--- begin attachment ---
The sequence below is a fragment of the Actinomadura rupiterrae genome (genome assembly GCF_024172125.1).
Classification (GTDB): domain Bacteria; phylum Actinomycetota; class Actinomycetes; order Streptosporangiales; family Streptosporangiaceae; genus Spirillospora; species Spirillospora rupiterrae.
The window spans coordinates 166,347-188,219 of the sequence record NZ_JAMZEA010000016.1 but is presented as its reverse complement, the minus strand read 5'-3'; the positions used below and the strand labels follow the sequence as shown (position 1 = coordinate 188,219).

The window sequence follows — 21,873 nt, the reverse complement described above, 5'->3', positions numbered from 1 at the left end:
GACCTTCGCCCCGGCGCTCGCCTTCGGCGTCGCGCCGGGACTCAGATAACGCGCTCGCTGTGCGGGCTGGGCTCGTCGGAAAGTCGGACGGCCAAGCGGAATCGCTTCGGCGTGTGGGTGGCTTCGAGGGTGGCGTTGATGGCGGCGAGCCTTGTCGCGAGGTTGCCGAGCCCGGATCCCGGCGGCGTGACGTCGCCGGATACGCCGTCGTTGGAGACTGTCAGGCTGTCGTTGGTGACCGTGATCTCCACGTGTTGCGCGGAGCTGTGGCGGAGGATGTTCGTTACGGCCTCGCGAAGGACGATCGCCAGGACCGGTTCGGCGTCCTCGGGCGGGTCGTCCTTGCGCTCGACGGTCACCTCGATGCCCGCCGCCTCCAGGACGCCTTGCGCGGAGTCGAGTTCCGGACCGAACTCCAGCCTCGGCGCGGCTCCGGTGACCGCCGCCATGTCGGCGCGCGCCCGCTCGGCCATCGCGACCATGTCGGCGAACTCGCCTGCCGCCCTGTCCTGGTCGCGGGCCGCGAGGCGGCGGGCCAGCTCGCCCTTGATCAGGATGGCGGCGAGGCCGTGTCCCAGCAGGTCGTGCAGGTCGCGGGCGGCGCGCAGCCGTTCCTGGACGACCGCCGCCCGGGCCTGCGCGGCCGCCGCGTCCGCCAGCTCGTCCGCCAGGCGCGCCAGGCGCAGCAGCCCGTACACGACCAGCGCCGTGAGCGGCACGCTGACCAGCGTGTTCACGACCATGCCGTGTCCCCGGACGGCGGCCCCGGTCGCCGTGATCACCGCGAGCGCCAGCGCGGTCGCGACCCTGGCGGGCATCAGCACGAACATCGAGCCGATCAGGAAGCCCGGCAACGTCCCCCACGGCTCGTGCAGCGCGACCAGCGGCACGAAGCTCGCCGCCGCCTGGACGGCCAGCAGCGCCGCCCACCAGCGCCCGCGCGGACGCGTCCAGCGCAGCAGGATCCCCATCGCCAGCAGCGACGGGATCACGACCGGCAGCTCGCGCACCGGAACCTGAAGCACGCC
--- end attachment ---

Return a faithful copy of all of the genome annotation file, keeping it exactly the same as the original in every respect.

The sequence below is a fragment of the Actinomadura rupiterrae genome (genome assembly GCF_024172125.1).
Classification (GTDB): domain Bacteria; phylum Actinomycetota; class Actinomycetes; order Streptosporangiales; family Streptosporangiaceae; genus Spirillospora; species Spirillospora rupiterrae.
The window spans coordinates 166,347-188,219 of the sequence record NZ_JAMZEA010000016.1 but is presented as its reverse complement, the minus strand read 5'-3'; the positions used below and the strand labels follow the sequence as shown (position 1 = coordinate 188,219).

The window sequence follows — 21,873 nt, the reverse complement described above, 5'->3', positions numbered from 1 at the left end:
GACCTTCGCCCCGGCGCTCGCCTTCGGCGTCGCGCCGGGACTCAGATAACGCGCTCGCTGTGCGGGCTGGGCTCGTCGGAAAGTCGGACGGCCAAGCGGAATCGCTTCGGCGTGTGGGTGGCTTCGAGGGTGGCGTTGATGGCGGCGAGCCTTGTCGCGAGGTTGCCGAGCCCGGATCCCGGCGGCGTGACGTCGCCGGATACGCCGTCGTTGGAGACTGTCAGGCTGTCGTTGGTGACCGTGATCTCCACGTGTTGCGCGGAGCTGTGGCGGAGGATGTTCGTTACGGCCTCGCGAAGGACGATCGCCAGGACCGGTTCGGCGTCCTCGGGCGGGTCGTCCTTGCGCTCGACGGTCACCTCGATGCCCGCCGCCTCCAGGACGCCTTGCGCGGAGTCGAGTTCCGGACCGAACTCCAGCCTCGGCGCGGCTCCGGTGACCGCCGCCATGTCGGCGCGCGCCCGCTCGGCCATCGCGACCATGTCGGCGAACTCGCCTGCCGCCCTGTCCTGGTCGCGGGCCGCGAGGCGGCGGGCCAGCTCGCCCTTGATCAGGATGGCGGCGAGGCCGTGTCCCAGCAGGTCGTGCAGGTCGCGGGCGGCGCGCAGCCGTTCCTGGACGACCGCCGCCCGGGCCTGCGCGGCCGCCGCGTCCGCCAGCTCGTCCGCCAGGCGCGCCAGGCGCAGCAGCCCGTACACGACCAGCGCCGTGAGCGGCACGCTGACCAGCGTGTTCACGACCATGCCGTGTCCCCGGACGGCGGCCCCGGTCGCCGTGATCACCGCGAGCGCCAGCGCGGTCGCGACCCTGGCGGGCATCAGCACGAACATCGAGCCGATCAGGAAGCCCGGCAACGTCCCCCACGGCTCGTGCAGCGCGACCAGCGGCACGAAGCTCGCCGCCGCCTGGACGGCCAGCAGCGCCGCCCACCAGCGCCCGCGCGGACGCGTCCAGCGCAGCAGGATCCCCATCGCCAGCAGCGACGGGATCACGACCGGCAGCTCGCGCACCGGAACCTGAAGCACGCC